Author/reader groups and forums.
Word of mouth is still the number one best way to sell your book even if “word of mouth” takes on a different form of communication. The Internet is overflowing with groups that bring authors and readers together. Don’t limit yourself to one or two groups. Social networks, forums, critique groups, and professional writers’ groups are key to today’s Internet marking. Many sites will allow members to create a profile page that offers the capability to post book covers, the author’s photographs, bios, book trailers, and blogs. Some groups also include forums for the exchange of information and ideas. They’re a great way to meet others who have similar interests and will often lead to many positive connections.

The interactions we have with one another are the cornerstones of relationships. Therefore, the key to success in these groups is to give as much as you receive. Make it a point to respond not only to the messages posted on your page, but get in the habit of interacting with the other members via their posts. Get involved in group discussions whether they are related to writing/publishing or not. Few authors have the luxury of writing full-time which means they work outside the home and often are highly skilled in other areas of expertise. Share your know-how, when applicable, with others. Members will support fellow members they have come to know. I belong to a number of author/reader groups and have found each through links that members from other sites have shared or invited me into. In return, I invite them into my groups and also pay it forward. Eventually your base of contacts will grow into a wonderfully diverse set of cyber friends. After a while, you’ll start seeing familiar faces at the different sites who by now have met new contacts for you to contact.

One argument against social networks is the amount of time required to keep active; some can be quite demanding of your time and expect you to post on a regular basis. Blogs and forums can become addictive if you let them. Let’s face it, if you’re blogging, you’re not writing. Fortunately, you’re in control of your time, right? Allow yourself say, 20-30 minutes a day to visit a select group of sites. If you don’t make it into all of the groups, visit the next set of groups the following days, but don’t exceed your allotted time on the blogs. Review the posts, respond to those you are interested in, certainly support the member who have been supportive of you, and get out. Set your e-mail preferences to daily or weekly digest which will only send out one e-mail listing that day’s or week’s activity for you to select from and read. This will also cut down on the number of e-mails in your mailbox.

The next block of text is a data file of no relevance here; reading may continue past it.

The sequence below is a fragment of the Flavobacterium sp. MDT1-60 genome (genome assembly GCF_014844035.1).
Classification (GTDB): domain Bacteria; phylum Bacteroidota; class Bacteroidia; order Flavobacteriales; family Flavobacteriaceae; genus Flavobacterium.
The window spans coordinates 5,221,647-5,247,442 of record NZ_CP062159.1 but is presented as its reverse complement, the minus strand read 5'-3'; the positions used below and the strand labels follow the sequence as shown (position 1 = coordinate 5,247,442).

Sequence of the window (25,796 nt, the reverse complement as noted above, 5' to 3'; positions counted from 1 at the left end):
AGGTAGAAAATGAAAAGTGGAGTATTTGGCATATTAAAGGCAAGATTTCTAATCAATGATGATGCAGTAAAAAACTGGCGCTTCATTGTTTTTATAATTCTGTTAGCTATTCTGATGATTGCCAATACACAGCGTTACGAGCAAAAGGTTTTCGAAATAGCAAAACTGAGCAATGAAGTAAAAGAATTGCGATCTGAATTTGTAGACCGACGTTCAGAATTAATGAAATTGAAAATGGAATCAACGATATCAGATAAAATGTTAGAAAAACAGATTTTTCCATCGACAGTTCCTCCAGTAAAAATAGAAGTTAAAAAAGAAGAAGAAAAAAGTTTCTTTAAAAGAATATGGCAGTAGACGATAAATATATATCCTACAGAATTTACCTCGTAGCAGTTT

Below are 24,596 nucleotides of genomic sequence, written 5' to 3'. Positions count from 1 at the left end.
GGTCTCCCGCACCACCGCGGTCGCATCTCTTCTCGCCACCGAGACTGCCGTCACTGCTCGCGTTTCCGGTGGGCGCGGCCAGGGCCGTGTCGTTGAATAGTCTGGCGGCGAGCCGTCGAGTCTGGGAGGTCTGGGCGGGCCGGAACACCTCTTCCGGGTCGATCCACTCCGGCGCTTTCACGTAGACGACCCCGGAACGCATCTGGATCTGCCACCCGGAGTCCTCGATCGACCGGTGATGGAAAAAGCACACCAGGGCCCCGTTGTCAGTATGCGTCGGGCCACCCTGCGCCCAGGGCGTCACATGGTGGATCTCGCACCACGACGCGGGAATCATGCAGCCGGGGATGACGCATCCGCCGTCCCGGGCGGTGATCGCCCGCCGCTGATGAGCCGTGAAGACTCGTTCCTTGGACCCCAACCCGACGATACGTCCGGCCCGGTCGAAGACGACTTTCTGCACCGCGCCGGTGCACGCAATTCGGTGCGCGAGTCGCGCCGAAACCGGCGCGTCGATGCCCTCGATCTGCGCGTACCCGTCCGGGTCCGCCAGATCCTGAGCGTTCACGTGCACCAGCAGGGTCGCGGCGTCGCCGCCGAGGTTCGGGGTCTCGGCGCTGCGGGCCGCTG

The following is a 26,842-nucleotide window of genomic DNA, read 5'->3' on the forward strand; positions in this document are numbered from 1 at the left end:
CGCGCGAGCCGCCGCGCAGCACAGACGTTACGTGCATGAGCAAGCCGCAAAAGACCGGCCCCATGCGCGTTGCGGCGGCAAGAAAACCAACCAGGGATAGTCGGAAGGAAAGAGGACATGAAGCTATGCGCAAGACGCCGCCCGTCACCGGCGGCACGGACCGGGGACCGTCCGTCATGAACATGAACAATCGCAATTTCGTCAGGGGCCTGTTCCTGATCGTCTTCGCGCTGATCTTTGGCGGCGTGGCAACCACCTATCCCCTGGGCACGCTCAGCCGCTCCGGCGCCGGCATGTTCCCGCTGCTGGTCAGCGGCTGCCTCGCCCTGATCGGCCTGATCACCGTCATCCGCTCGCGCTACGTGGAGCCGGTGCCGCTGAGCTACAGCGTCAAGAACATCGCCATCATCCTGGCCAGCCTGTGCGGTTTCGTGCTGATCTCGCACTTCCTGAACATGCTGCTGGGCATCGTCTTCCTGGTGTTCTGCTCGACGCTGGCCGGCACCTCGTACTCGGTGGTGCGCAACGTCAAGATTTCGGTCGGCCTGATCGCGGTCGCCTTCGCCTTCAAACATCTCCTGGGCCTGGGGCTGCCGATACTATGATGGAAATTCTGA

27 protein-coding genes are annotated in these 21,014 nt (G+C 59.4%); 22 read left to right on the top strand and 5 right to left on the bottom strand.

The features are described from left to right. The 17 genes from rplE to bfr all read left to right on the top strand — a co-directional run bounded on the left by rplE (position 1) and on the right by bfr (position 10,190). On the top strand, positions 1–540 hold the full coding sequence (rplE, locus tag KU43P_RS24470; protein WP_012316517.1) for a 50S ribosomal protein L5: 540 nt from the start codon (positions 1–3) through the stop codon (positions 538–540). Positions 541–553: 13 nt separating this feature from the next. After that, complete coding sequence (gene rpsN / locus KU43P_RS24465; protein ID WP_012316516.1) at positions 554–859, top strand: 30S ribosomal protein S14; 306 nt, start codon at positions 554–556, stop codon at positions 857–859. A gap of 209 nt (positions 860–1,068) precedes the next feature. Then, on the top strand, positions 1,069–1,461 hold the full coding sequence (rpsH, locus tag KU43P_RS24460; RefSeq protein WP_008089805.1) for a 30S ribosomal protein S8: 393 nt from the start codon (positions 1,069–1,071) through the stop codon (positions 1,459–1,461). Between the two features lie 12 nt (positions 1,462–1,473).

Join a professional writers' organization.
Organizations are as varied as there are genres; Mystery Writers of America, Sisters in Crime, Romance Writers of America are just a few. This link lists several groups:

Some membership fees are hefty and carry a minimum criterion for acceptance into the group. Do your homework and see which one best fits your needs. The advantages of a membership in a professional writers’ organization are that:
  1. active participation in a professional group, reflects the level of time and financial commitment an author is willing to make in his or her writing career.
  2. these organizations provides support for authors by promoting the author’s work to the membership and others in the publishing business, provide a networking system, announce upcoming events, contests, and other opportunities, and pass on valuable information about current publishing trends to the members.
Conferences are another great way to connect with others in the publishing business as well as readers. If you are fortunate enough to be invited to speak on a panel and/or have a book signing, make sure you have ample bookmarks to pass out that include your website and e-mail information along with a picture of your book cover and blurb. The costs of some events can be prohibiting. Plan ahead and select one or two key conferences per year to make those critical connections.

media releases to the major newspapers and radio stations in your state and ask for an interview – not a review. Most newspapers no longer write book reviews. Follow up with a phone call to the appropriate editor to make sure he or she received it and to check if additional information is needed. Continue to focus your marketing to posting articles in high traffic blogs. Journalists often go to web sites to find their next story. Here are some useful links:
Create a blog on Amazon and take advantage of all the features Amazon offers to help get your book in front of readers. One important feature is the tags that the author may type in to help readers in their search. Shoot for a minimum of 60 – the more the better.

Set up a Google Alert.
This is a free feature through Google that will e-mail the author when someone does a search by the key words the author has stipulated (i.e.: book title, author’s name, genre, etc.). It’s best to create very specific key words otherwise, let’s say you key in the word “romance,” you will receive an e-mail every time someone searches on that word.